Music was of great importance in the court life of ancient China, and depictions of musicians playing instruments, both string and percussion, can be seen in wood and pottery figures from the Han through the Tang dynasty, and as decoration on bronzes of Eastern Zhou date. Figures shown playing a set of bells and stone chimes is shown in a reproduction of decoration on a bronze hu from Baihuatan, Chengdu, Sichuan province, illustrated by J. So (ed.), Music in the Age of Confucius, Freer Gallery of Art and Arthur M. Sackler Gallery, Washington DC, 2000, p. 20, fig. 1.7. As R. Bagley states in his chapter on percussion, ibid., pp. 35-63, "no other instrument tells us so much about musical performance, music theory, and acoustic technology." He goes on to point out that "sets of bells were both aurally and visually the most prominent instruments of musical ensembles" in ancient China, but outside of China were unknown.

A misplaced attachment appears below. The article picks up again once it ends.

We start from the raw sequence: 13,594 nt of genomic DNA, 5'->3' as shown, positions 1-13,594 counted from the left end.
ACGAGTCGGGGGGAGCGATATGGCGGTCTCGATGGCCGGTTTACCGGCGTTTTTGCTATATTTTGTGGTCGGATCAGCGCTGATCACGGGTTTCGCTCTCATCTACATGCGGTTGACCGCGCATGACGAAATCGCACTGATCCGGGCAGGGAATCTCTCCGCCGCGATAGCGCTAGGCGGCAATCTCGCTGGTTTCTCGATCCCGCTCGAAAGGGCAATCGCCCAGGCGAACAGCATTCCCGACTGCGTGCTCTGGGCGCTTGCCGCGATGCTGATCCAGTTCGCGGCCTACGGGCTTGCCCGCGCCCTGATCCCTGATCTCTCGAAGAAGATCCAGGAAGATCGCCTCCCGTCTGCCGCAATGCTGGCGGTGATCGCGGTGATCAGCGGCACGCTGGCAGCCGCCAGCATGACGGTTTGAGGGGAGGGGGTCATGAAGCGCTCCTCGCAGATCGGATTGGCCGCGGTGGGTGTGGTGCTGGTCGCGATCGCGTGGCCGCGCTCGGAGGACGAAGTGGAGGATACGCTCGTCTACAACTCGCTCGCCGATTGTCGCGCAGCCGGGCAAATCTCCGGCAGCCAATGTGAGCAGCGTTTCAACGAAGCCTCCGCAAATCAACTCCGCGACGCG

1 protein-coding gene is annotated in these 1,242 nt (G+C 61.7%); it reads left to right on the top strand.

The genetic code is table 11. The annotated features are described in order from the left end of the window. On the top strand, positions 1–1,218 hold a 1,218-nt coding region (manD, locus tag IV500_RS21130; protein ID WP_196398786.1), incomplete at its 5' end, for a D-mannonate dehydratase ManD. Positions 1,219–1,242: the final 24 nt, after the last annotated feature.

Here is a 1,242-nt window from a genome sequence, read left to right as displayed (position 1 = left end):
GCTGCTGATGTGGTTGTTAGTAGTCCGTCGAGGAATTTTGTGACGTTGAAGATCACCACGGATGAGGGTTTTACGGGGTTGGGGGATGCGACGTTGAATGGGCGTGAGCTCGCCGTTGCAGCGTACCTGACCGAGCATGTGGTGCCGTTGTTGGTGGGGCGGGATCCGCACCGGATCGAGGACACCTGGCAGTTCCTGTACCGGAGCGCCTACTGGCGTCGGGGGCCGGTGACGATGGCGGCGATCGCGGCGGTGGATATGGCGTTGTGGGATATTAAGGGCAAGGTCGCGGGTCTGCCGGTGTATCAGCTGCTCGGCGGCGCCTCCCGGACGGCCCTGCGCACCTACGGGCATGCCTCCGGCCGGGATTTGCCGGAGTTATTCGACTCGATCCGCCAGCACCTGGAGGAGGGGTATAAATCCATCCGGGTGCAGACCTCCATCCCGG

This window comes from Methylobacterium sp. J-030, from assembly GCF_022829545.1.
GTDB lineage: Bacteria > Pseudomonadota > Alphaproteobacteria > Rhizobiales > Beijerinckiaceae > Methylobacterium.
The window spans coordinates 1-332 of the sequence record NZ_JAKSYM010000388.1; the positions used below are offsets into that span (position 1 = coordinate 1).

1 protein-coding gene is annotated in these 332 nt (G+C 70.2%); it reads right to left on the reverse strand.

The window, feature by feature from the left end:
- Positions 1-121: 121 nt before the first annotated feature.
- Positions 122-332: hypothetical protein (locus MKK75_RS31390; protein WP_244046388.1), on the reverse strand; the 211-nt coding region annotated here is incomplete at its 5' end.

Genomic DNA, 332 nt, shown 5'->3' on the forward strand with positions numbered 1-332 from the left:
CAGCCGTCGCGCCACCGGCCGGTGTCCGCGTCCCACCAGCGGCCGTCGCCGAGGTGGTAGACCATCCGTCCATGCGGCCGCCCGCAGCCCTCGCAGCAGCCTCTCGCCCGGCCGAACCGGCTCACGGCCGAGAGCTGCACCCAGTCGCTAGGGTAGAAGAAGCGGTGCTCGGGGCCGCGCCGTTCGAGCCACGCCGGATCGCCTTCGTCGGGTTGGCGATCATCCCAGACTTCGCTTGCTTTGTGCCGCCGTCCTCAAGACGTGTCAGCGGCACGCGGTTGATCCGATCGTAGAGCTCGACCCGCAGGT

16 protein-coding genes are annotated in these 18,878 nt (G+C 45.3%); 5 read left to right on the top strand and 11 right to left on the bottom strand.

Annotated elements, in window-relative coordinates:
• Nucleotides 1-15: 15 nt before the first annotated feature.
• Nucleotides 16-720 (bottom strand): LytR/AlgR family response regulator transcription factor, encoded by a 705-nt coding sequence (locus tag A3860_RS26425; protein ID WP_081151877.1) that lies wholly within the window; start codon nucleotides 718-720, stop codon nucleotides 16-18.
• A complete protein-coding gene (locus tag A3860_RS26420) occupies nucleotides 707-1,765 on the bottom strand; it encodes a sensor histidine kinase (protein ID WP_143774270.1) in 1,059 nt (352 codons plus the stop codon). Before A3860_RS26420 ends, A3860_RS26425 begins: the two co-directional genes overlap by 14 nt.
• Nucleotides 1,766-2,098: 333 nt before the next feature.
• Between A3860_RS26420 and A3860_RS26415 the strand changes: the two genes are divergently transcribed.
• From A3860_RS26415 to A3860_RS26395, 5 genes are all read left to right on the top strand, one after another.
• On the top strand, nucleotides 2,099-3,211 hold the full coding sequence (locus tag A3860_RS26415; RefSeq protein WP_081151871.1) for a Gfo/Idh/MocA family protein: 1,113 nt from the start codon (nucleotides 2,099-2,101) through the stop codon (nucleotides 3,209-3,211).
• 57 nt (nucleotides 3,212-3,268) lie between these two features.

Bells (zhong) of this type, with a large loop handle formed by the addorsed bodies of dragons or birds, are known as bo. They come in various sizes, as they were made in graduated sets, and with variations in their decoration. A set of eight graduated bo zhong in the Musée Guimet, of smaller size (the largest 29 cm.), cast with similar bands of coiled-serpent bosses and interlaced dragon scroll, and with a similar handle formed by a pair of addorsed dragons, is illustrated by C. Delacour, De bronze, d'or et d'argent, Arts somptuaires de la Chine, Paris, 2001, pp. 44-46. However, unlike the taotie mask decorating the striking area of the present bell, the Musée Guimet bells are cast with a pattern of interlaced stylized dragons. A bo zhong of slightly smaller size (40.8 cm.) with a handle similar to that on the present bell, but cast with an interlaced dragon scroll in the striking area, and relief curls in the central trapezoids and narrow vertical and horizontal borders, is illustrated by J. So in Eastern Zhou Ritual Bronzes from the Arthur M. Sackler Collections, The Arthur M. Sackler Foundation, 1995, pp. 373, no. 77. Compare, also, the bell with similar decoration, but of smaller size (32.4 cm.), and with a handle formed by two addorsed birds, sold at Christie's New York, 15-16 September 2011, lot 1115.